Who’s Your Favorite Obi-Wan Kenobi?

Obi-Wan Kenobi is one of the most beloved Star Wars characters for one simple reason; he’s awesome. He wowed fans when he was introduced as the Star Wars version of the Wizard Merlin in A New Hope. And he was easily the coolest character in the often harangued prequel trilogy. So, on this week’s segment of Who’s Your Favorite I’m tackling one of the greatest Jedi that has ever lived; Obi-Wan Kenobi. Enjoy!

Classic Obi-Wan Kenobi


Obi-Wan Kenobi might’ve died in A New Hope but he lived on in ghost form throughout the classic trilogy, randomly delivering Luke wisdom and being awesome. One of my favorite scenes in The Empire Strikes Back is when Obi-Wan Kenobi visits Luke in Hoth. It’s the first time we see Obi-Wan in physical ghost form and it’s always fascinated me seeing him standing in the snowy gloom telling Luke to go to the Dagobah system. Old Obi-Wan is awesome.

New Obi-Wan Kenobi


I grew up on the young Obi-Wan Kenobi and I have to say, even with all of the prequel’s faults and annoyances Ewan Mcgregor’s take on the beloved Jedi, Obi-Wan Kenobi was 100% superb. He took a character that, for the most part, didn’t have a lot to do in the original trilogy and made him just as lovable, perhaps even more so, than the original Obi-Wan.

His story was exciting to watch during the prequel trilogy and he was even awesome in The Clone Wars series. All in all, Obi-Wan Kenobi will always be one of my favorite Star Wars characters.

So, which of the two Obi-Wans is your favorite? Mine is the young Obi-Wan Kenobi because he was such a bright light in the sometimes murky prequels. When the prequels could be annoying at times Obi-Wan always managed to make me smile.

I’d love to hear your thoughts in the comments below and I thank you for reading. Have a beautiful day and May the Force be with you.


3 thoughts on “Who’s Your Favorite Obi-Wan Kenobi?”

  1. It’s kind of funny, because the one consistent trait about Obi-Wan is that he’s a tragic figure throughout. And in both the originals and prequels, his fundamental tragic flaw is that he’s consistently wrong about Anakin/Vader.

    In the prequels, he takes the “glass half full” side and doesn’t see it coming when he becomes Vader. And this leads to significant costs for the galaxy and billions of people dead.

    In the originals, he swings to “glass half empty” and can’t imagine Vader doing anything redeeming. And perhaps the only redeeming thing Vader can do is to end the Emperor and himself. Expecting the galaxy to truly forgive him is too much. In some respects, the movies perhaps ask us to forgive him… and really, we shouldn’t. What, if Hermann Goering had thrown Hitler off a cliff, we should forgive his role in the Holocaust and the bombing of London? Not really. But Kenobi can’t even see Vader doing his place to end the Empire.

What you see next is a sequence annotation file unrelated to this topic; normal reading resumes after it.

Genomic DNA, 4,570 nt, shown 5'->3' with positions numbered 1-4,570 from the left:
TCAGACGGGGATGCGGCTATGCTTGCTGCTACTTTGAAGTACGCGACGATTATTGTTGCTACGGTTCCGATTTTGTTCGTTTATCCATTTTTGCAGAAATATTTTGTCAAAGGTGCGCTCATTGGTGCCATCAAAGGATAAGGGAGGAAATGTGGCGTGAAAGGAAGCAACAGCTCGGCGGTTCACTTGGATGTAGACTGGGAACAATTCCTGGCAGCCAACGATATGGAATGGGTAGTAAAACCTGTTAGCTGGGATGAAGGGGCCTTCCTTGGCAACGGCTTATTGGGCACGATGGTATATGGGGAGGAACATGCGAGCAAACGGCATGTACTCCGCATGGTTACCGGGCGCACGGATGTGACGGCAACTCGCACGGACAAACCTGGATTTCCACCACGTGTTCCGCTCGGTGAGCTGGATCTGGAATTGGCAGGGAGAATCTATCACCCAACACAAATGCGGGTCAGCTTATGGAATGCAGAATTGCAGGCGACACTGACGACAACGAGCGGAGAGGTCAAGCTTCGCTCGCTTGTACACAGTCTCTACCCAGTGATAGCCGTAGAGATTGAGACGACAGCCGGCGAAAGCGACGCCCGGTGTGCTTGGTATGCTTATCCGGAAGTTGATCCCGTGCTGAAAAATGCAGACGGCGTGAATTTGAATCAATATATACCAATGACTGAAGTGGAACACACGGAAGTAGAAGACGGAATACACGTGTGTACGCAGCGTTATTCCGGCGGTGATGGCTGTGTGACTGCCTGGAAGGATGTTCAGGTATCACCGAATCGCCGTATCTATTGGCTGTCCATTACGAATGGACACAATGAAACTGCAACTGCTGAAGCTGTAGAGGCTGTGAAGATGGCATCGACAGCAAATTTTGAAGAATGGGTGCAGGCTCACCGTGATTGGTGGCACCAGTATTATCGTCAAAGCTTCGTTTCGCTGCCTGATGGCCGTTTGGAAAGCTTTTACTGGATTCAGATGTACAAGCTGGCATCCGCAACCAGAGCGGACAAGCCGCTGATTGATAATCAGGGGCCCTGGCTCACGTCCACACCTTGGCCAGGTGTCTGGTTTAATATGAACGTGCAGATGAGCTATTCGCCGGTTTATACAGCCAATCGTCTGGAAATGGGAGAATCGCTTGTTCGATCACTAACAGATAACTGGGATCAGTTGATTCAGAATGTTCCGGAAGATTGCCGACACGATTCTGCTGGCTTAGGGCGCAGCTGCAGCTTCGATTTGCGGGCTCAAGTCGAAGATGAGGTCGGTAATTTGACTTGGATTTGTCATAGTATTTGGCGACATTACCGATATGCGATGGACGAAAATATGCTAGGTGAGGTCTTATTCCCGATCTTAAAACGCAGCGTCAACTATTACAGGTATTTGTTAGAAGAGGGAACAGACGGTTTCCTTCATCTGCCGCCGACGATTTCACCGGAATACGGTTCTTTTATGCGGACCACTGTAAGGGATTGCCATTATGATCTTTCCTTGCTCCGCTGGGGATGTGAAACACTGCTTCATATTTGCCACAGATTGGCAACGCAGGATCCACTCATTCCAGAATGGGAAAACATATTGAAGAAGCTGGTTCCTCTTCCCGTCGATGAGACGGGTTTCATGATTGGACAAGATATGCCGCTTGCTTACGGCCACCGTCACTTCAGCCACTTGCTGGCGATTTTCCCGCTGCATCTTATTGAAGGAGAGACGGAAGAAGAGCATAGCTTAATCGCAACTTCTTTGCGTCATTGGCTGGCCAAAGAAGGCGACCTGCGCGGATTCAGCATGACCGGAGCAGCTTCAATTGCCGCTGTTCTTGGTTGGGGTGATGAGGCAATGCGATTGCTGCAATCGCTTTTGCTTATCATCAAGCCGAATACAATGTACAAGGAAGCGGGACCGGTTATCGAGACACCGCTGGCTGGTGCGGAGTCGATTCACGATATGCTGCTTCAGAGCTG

And, let’s be real: in all likelihood, if Vader doesn’t kill the Emperor, the Rebels probably don’t win. The Emperor and his subtle influence with the dark side of the Force was always a bigger part of how the Empire than is openly shown. In one of the now-apocryphal EU novels, Thrawn even sardonically points out to an Imperial survivor from Endor that they let a Rebel force they had outnumbered about 10:1 in ships, minimum, PLUS an offensively operational Death Star for artillery support, completely clean their clocks at Endor. Prior to the Emperor’s death, this looks grim. After his death, it all falls apart.

    It’s similar to Vader’s influence on the construction itself. I mean, what’s he really doing? It’s all about the Force. As Kenobi says, it has a strong influence on the weak minded… and the Emperor and Vader have been quietly exerting this influence throughout the trilogy. Once they’re gone (the Emperor by dying, Vader by ceasing to do it), even a vastly superior fighting force can’t win a battle that they previously couldn’t lose.

    So… yeah. It’s too much to expect that the galaxy can forgive Vader. Apparently were to assume that the Force can. To be honest, this strikes me as Lucas over-romanticizing Vader’s sacrifice — which is one reason Rise of Skywalker makes Return of the Jedi worse, because now even THAT small thread of redemption is severed.

    But it must be said that Kenobi didn’t think Vader could let Anakin back out. Neither did Yoda. Both of them assumed the dark side had consumed Vader forever. In some respects, perhaps the story would’ve ended better if they’d been right. It’s frankly a little messed up that the film expects us to forgive Vader just by throwing the Emperor down a reactor shaft. However, in some respects, it doesn’t… he still pays for it with his life. If Vader had lived, that would’ve been a lot more problematic.

    However, this is all incidental to Obi-Wan, other than him being consistently wrong. And the naive one who’s consistently wrong in a positive direction (McGregor) is just easier to watch than the broken man who’s consistently wrong in a negative one (Guinness).

    Liked by 1 person

  2. I think they both bring something unique to the saga each in their own way even though the same character is portrayed at different points in his life. Younger Obi-Wan seemed a lot more idealistic about things whereas the older Obi-Wan seemed a little less so. Taking into account what each of them had seen and experienced. Even after years of self-imposed exile, Obi-Wan was still as caring about Luke and the galaxy as he ever was proving yet again, why Obi-Wan is so easily loved by fans.

    Liked by 1 person

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